The point is that there’s a lot of other programmes that would have called it a day before now, and that to keep a show fresh after fifty-two years – or even nine series for that matter – experiment and boldly go where no episode has gone before (I’m crossing the streams here a little, but you get the idea). Some of Doctor Who’s best episodes have come out of that mindset. ‘The Lodger’! ‘Midnight’! ‘Blink’! Then sometimes, sadly, you get this.
The plot is just one of your standard base-under-siege plot, as seen most recently in ‘Under The Lake’ a few episodes ago. So what’s the experimental part? Well, it’s all found-footage! Much like The Blair Witch Project, the episode presents itself as a montage of clips recovered from the station pieced together by enigmatic narrator Professor Rassmussen (Reese Shearsmith). Oh, and that means there’s no theme tune this time round, either, so I was sat waiting for it for fifteen minutes in the closest the episode brought me to actual tension.
So what did the found-footage element add to this episode? Not that much. There were the usual love-it-or-hate-it elements of jerky, blurry footage, and it was hard to tell exactly whose viewpoint we were supposed to be borrowing at any given time. Peter Capaldi got a middling speech to the camera; it’s not a patch on last week’s, but I guess “peace in our time” is a more grandiose moral than “go to sleep or you’ll turn into a sand monster” (more on that later).
One major flaw with this episode is that if you’re going to do the base-under-siege story – a small group of minor characters getting picked off by monsters while the Doctor scrambles to save them – it helps if those minor characters are developed enough so that it’s actually sad when they die. Whereas here, development’s seemingly rationed like the last bowl of gruel in the workhouse. The military squad in this episode get exactly one character trait each. One of them is the skeptic. One of them is the joker. The leader says “pet” a lot. And none of them have any more personality than a straight line drawn on a blank sheet of paper.
And then there’s the monsters themselves, the plodding clumps of dirt known as the Sandmen that are vaguely reminiscent of the zombies from ‘Journey to the Centre of the TARDIS’. But while those turned out to come from time distortions in the bowels of the police box, the Sandmen are eye crust. That stuff you wipe out of your eyes in the morning, that’s been allowed to build up through the Morpheus pods until they apparently became sentient and took over their hosts. Oh, and the creatures are blind but somehow every individual grain they’re made up of works like a HD camera, so that’s where the found footage comes from, leading me to wonder if eye crust is USB-compatible. No, I don’t know where Mark Gatiss got that idea from either. Maybe lack of sleep.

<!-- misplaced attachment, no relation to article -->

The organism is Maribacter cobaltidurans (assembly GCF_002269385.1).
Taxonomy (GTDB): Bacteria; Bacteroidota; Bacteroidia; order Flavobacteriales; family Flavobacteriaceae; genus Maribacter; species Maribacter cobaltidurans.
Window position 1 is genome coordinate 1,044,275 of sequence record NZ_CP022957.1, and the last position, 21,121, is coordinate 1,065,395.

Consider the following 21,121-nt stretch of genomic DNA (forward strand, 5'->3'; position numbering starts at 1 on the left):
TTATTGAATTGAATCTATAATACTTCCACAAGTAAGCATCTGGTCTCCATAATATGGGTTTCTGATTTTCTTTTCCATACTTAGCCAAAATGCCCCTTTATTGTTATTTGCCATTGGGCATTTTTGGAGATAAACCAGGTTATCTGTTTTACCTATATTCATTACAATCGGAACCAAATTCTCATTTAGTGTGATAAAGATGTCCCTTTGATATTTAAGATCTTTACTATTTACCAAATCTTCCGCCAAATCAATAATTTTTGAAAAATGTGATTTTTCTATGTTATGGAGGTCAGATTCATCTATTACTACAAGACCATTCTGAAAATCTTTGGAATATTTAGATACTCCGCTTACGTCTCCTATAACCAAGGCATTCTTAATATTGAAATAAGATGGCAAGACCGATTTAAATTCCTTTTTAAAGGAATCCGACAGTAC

Granted, it is possible it could have worked. Sure, “sentient body fluids” is a tough sell, but this is Doctor Who, where the Moon’s an egg and living garden ornaments are the scariest beings in the Universe. But the way it was just casually brushed past was more likely to provoke laughter than the heebie-jeebies needed for a good horror story. Similarly, there was some nice world building, with the “Great Catastrophe”, the concept of human-built warrior drones and debates as to whether Morpheus was moral, but all that got pushed off to the side too.
To finish things off, the whole thing ends with the Doctor yelling “none of this makes any SENSE” – maybe just reading a script-supervisor’s note out loud – before…getting in the TARDIS and just sort of wandering off, leaving Clara infected with the eye crust and humanity in peril. Then Rassmussen pops back up, reveals himself to be a Sandman and declares that you – yes YOU! – have been infected by the signal from the Morpheus pods, because they made this episode themselves for that very purpose, mwa-ha-ha. Then his face dissolves, which I have to admit is probably one of the creepiest sequences we’ve seen on Doctor Who for a while.
But hang on, did the Doctor never even show up and was the whole episode just a fake? ‘Doctored’ footage, if you will? But then why would the fake Doctor start calling out plot-holes? If the broadcast got out – which was heavily implied by that “you’re infected too” twist – does humanity die out in the 38th century now? Clara’s still infected: will the next episode be a grumpy Doctor leading a Sandman around on a leash?
So, that’s ‘Sleep No More’: a confusing morass of boredom containing the very occasional bright spot. It tried to be experimental, which is laudable, it’s just a shame it couldn’t have been actually good, as well.
“You must NOT watch this”, intones Rassmussen at the very start of this episode. Honestly, I’d probably say the same.